Old Trail School Kindergarten students have successfully created a Certified Schoolyard Habitat® through the National Wildlife Foundation’s Garden for Wildlife program. The National Wildlife Federation (NWF), America’s largest wildlife conservation and education organization.
Old Trail School has joined with more than 5,000 schools nationwide that have transformed their schoolyards into thriving wildlife habitats that provide essential elements needed by all wildlife – natural food sources, clean water, cover and places to raise young. The habitat also serves as an outdoor education site where students can engage in cross-curricular learning in a hands-on way.
Students transformed an area right outside their classroom windows at the urging of Head of School, John Farber. “I wanted to challenge the children to think about how this great little area could become a wildlife habitat. They did research then created a plan to use the trees, big green plants, berries, rocks and pinecones to create their own habitat. It was amazing to see such young children collaborate on such an important and fun lesson,” said Farber.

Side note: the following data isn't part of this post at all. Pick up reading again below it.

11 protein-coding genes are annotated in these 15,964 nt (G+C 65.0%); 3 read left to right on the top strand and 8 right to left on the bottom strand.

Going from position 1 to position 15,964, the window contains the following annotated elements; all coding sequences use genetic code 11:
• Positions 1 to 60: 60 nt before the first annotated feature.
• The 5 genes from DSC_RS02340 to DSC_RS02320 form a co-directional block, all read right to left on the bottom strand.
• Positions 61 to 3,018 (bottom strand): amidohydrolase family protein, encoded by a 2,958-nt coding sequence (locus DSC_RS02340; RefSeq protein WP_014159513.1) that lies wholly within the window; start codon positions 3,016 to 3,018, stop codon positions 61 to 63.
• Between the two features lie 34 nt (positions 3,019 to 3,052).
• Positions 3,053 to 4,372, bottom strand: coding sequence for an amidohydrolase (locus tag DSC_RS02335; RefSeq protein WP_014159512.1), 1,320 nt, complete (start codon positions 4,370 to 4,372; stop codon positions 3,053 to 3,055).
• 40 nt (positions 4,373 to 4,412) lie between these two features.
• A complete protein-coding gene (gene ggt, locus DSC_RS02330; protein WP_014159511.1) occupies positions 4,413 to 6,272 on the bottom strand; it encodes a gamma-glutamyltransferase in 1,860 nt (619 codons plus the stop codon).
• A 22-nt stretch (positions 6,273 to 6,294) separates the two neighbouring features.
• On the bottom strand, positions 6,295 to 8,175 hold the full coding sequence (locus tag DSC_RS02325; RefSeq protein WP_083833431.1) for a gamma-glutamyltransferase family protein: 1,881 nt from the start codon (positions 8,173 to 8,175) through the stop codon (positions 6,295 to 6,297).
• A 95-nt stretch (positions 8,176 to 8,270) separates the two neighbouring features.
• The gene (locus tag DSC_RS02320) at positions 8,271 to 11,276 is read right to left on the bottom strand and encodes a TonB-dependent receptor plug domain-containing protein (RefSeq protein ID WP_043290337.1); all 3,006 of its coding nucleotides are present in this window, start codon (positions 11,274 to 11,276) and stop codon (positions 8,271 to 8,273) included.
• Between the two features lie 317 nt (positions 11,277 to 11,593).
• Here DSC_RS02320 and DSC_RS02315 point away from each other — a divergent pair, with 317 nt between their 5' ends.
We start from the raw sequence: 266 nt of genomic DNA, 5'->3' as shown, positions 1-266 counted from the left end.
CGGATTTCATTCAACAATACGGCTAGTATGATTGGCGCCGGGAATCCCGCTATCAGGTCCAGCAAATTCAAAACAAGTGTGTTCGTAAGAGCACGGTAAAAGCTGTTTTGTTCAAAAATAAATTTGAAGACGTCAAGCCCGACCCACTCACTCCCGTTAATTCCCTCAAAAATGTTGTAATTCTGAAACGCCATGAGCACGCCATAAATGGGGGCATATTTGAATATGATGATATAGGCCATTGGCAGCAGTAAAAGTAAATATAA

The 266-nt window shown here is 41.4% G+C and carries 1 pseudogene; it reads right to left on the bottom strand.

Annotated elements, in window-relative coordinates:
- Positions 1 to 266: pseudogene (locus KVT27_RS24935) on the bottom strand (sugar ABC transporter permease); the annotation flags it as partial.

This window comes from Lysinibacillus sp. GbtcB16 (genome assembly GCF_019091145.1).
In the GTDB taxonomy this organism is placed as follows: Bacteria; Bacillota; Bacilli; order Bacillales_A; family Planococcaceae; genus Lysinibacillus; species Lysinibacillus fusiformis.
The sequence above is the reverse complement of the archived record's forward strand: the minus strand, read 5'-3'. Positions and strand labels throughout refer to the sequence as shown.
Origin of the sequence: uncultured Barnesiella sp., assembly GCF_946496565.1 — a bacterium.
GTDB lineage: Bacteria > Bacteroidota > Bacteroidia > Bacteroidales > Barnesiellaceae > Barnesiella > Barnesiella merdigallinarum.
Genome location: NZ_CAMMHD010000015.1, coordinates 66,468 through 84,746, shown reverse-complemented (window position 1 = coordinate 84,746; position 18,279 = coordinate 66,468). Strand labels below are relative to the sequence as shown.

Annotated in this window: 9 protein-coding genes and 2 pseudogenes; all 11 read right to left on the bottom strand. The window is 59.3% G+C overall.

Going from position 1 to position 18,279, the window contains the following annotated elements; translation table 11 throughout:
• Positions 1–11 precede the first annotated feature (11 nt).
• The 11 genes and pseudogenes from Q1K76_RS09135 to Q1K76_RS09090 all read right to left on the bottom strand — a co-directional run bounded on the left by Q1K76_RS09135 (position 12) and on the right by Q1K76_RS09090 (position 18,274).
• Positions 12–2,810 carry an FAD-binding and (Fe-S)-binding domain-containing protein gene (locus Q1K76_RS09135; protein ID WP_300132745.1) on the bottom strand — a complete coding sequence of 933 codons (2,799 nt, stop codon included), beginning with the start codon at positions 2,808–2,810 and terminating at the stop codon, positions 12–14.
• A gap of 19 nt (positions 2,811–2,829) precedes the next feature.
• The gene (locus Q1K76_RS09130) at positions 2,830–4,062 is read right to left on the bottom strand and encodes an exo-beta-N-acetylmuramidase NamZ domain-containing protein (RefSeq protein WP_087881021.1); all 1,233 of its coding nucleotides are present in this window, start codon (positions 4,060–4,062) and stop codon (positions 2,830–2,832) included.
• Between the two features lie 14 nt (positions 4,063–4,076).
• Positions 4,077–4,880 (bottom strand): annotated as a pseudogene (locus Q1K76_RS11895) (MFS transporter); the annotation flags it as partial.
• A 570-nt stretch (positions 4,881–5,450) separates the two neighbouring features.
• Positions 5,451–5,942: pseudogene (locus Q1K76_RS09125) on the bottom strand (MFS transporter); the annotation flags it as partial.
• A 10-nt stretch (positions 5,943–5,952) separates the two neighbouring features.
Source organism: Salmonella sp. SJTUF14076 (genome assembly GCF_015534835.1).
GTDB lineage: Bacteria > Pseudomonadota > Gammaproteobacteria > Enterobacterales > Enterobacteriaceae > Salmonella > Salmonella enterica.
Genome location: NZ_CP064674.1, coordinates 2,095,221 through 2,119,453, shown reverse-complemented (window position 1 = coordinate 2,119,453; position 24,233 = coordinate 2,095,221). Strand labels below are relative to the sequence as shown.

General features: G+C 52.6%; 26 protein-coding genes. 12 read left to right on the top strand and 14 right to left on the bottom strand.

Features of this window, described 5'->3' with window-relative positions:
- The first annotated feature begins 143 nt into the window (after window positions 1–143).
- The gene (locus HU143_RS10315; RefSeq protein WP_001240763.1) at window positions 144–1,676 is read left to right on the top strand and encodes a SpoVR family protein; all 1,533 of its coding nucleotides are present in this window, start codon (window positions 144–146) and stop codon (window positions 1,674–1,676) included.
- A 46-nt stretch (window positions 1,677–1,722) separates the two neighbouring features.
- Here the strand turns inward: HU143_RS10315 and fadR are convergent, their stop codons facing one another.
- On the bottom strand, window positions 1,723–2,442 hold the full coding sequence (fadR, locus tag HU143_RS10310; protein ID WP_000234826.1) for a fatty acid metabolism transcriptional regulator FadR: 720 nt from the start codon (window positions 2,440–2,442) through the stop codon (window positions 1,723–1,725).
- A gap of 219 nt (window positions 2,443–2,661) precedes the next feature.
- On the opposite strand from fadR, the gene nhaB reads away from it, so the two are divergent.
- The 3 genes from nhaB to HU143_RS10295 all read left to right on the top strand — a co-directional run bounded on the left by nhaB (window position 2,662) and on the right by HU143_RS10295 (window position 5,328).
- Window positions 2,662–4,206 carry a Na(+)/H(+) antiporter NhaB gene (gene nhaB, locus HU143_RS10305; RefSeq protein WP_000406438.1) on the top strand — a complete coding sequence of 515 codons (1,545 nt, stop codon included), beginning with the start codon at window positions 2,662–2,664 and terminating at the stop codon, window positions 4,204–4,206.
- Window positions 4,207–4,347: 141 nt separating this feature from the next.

Students used natural items as well as other materials (re-purposed from other uses) to make bird baths, bird feeders and bird houses. In addition to birds, the students hope that the habitat attracts mammals (deer, squirrels, chipmunks, mice, etc.), spiders and insects, amphibians, worms, snails and slugs.
Students shared their new habitat with the School community as well as parents, grandparents and special friends the week of November 7.
National Wildlife Federation is America’s largest conservation organization, inspiring Americans to protect wildlife for our children’s future.